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Comment Re:Careful Seattle, payback is coming (Score 1) 37

If I were building a giant fleet of autonomous robot cars, guess which markets I would absolutely flood with them as soon as they were ready? Any markets that tried to block my human driver efforts today...

There's a gaping hole in your logic: governments that can block your human driver efforts could (would) also block your autonomous vehicles.

Comment Re: Ditch AT&T (Score 1) 86

ATT is gone, the company bearing the name today is southern bell company, SBC. ATT split itself up and sold all the pieces, SBC bought the name.

Someone else noted that you got the particular baby bell wrong, but seriously, how can you say "this isn't AT&T." It's a bunch of AT&T successor companies that merged back together.

"It's not the Empire, it's the First Order. Sure they've got stormtroopers, and TIE fighters, and Star Destroyers, and evil jedi/sith with their red lightsaber blades, and yeah, they've got an even bigger death star and they're blowing up planets, their Vader analog is running around with Vader's fucking head in his sock drawer, but they don't have Bell Labs and Verizon, so it's obviously not AT&T."

Comment Re:battery life a braindead argument (Score 1) 260

Only if you never use suspend to RAM. 32GB of DDR4 will use 12W, constantly, for as long as the machine is storing data in memory, including in sleep mode. Currently, the sleep mode uses around 1W, so you're cutting the sleep time to 1/12th before you even start using the machine. In fact, with the current FAA rules on battery size allowed on flights, you'd only get about 8 hours of standby time in the model you're describing - not even enough to leave it overnight without needing to suspend to disk. In idle use (CPU and GPU not doing much, but screen on), you'd double the power consumption. In heavy use, you'd increase it by about a quarter. Unless you're spending basically all of your time with the CPU and GPU saturated and swapping heavily, you'd see far less battery life with 32GB of DDR4 than with 16GB of LPDDR3 (the choices that current Intel chips provide).

Comment Re:a little late, no? (Score 1) 260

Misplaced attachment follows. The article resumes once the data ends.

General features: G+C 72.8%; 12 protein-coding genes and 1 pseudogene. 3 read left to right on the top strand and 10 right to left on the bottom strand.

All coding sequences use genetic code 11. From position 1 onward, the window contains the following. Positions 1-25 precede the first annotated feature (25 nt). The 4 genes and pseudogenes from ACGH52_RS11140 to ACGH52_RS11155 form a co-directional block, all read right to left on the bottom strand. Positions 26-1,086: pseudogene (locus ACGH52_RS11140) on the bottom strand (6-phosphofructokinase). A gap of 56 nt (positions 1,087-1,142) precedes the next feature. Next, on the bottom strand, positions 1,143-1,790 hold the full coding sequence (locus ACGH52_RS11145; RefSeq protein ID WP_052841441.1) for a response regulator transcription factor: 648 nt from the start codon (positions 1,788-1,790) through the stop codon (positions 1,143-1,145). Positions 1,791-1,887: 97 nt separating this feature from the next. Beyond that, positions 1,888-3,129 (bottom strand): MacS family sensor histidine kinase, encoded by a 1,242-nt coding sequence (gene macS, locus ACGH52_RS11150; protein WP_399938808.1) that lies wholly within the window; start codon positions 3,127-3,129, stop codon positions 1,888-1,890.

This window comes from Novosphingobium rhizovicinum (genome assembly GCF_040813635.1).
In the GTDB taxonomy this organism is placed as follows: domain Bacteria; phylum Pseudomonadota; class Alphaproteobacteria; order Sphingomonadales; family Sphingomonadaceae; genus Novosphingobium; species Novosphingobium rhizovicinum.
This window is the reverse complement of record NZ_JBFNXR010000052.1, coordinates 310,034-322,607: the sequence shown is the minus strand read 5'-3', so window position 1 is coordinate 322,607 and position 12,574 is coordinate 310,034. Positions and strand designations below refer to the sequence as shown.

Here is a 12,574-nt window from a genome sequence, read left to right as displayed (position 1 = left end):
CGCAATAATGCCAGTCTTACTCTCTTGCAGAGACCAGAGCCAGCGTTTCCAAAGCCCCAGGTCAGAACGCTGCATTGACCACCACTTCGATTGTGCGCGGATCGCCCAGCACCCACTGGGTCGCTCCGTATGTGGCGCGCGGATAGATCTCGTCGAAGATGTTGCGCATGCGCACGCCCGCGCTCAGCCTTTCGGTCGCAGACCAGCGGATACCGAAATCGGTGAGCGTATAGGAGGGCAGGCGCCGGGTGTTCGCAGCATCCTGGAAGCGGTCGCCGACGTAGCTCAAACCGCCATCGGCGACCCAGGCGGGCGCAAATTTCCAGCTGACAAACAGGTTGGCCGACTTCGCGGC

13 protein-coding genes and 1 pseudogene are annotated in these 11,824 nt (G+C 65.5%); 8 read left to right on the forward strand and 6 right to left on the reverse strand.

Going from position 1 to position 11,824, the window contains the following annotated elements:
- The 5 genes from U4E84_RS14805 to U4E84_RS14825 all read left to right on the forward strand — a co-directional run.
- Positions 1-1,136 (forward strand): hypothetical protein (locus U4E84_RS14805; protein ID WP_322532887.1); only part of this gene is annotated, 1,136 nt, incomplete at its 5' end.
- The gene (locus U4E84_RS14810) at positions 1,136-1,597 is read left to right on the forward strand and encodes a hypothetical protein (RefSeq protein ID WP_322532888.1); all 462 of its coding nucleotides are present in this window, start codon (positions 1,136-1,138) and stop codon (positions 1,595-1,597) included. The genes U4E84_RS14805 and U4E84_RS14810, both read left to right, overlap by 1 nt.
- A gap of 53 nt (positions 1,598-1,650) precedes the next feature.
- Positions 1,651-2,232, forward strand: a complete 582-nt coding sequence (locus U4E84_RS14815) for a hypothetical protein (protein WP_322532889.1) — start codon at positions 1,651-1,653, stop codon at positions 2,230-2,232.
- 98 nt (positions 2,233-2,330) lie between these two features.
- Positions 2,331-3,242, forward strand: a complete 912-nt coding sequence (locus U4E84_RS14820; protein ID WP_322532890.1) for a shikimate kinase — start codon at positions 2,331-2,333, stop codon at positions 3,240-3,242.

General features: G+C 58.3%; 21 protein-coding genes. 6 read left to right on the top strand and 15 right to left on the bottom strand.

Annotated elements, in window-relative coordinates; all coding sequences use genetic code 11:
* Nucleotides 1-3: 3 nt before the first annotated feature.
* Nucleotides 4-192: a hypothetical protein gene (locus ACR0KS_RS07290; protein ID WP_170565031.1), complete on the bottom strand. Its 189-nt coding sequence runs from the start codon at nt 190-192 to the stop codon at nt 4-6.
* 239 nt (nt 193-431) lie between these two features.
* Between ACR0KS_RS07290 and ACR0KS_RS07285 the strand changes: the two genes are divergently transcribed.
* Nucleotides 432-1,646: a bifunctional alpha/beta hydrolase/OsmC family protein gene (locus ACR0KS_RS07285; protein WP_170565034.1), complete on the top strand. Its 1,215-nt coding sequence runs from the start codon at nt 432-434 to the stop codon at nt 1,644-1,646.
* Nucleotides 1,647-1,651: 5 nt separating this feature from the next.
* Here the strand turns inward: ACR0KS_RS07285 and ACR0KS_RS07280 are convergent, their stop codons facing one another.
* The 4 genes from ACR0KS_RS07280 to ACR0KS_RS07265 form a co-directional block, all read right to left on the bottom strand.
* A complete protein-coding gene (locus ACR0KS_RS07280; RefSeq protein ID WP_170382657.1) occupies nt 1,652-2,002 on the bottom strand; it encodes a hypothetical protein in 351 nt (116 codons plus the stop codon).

The batteries in the MBP are as big as the FAA allows on planes. Even if you're not using it in the cabin, you're not allowed lithium ion batteries in the hold at all, so they'd have created a laptop that no one could take on a flight. That makes it useless for a lot of Apple's current customers and having two lines, one for people who might want to fly and one for people who definitely won't would be a pain.

Comment Re: They said they want us to die... (Score 1) 260

A C++ compiler will happily use 2-300MB of RAM. A MBP has 4 cores plus hyperthreading, so to make sure that you're using the CPU you're doing 8-way parallel builds. That will easily fit in 4GB, until you get to the small handful of template-heavy files that use 1-2GB each, and suddenly you're at 16GB and swapping, which kills performance for the whole build. The linker will take 4GB or so if you're not doing LTO, if you are then it will happily chew through 16GB.

Comment only 32MB? (Score 1) 260

So, now they make their systems non-memory-expandable, and just as desktop chipsets increase RAM capacity to 64GB, they decide to offer 32GB of soldered-on chips. Very nice.
Yes, I did RTFA, and their reasoning is largely bullshit. It's more of "Buy what you need now, and if your needs change in a few months, don't worry about upgrading; we'll happily sell you a new shiny with more RAM! Just chuck your old shiny in the landfill."

Comment Re:Ha-Ha! (Score 1) 275

Windows is the last remaining bastion of the keyboard-accessible GUI. Mac never had it,